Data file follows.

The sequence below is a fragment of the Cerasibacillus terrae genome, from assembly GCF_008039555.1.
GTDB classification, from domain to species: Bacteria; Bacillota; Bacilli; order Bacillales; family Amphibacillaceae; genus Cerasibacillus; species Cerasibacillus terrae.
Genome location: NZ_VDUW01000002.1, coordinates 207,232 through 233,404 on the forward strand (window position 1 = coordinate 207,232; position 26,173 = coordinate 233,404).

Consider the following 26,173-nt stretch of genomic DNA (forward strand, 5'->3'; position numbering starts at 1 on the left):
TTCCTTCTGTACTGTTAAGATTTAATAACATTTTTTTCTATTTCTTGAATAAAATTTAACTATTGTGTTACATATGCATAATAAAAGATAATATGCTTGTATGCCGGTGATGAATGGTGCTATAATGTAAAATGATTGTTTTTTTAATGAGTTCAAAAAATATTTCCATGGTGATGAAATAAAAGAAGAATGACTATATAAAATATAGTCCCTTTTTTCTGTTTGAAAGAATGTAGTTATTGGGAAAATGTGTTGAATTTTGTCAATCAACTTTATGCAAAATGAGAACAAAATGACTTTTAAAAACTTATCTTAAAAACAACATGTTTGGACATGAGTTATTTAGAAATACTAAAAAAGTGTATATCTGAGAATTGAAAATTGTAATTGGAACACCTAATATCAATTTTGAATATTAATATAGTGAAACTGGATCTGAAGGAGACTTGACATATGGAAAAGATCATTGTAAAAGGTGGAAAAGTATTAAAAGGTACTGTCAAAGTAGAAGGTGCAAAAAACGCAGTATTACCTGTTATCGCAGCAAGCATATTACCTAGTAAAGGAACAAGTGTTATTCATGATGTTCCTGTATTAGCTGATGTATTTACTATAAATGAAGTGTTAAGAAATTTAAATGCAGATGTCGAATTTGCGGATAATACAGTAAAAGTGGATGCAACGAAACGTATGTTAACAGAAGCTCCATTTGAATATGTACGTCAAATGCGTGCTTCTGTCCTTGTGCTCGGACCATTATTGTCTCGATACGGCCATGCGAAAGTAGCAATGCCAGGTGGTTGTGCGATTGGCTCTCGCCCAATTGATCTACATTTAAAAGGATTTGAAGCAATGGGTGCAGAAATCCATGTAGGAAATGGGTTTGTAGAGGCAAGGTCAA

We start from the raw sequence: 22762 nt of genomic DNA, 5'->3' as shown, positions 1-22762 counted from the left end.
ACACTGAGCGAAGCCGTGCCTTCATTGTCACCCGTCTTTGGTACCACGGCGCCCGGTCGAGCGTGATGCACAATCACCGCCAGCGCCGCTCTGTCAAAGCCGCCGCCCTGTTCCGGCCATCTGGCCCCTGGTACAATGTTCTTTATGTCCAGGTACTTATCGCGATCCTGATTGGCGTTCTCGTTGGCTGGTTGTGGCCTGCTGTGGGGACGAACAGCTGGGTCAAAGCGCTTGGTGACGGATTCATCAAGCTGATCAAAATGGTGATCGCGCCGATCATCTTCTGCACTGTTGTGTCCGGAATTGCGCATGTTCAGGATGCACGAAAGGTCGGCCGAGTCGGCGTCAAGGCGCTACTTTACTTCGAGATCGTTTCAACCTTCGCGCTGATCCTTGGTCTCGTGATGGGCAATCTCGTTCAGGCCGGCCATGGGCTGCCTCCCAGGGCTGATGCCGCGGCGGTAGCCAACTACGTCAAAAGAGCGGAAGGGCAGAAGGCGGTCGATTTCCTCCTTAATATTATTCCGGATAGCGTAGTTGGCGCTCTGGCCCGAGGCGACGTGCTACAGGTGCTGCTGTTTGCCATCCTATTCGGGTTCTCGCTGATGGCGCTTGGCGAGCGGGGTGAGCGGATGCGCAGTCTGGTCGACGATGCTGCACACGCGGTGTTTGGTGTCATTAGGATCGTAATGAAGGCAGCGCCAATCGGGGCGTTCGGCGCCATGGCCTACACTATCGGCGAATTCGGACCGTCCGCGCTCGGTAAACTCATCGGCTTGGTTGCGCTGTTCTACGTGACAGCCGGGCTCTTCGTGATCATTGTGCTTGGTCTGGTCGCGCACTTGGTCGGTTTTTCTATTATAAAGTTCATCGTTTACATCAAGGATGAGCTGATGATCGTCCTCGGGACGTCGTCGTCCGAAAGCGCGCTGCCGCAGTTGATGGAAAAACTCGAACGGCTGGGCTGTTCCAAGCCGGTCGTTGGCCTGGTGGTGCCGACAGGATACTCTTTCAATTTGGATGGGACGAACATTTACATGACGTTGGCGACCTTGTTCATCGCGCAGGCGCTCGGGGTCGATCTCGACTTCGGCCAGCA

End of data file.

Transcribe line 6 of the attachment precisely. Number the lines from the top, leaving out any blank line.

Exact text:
We start from the raw sequence: 22762 nt of genomic DNA, 5'->3' as shown, positions 1-22762 counted from the left end.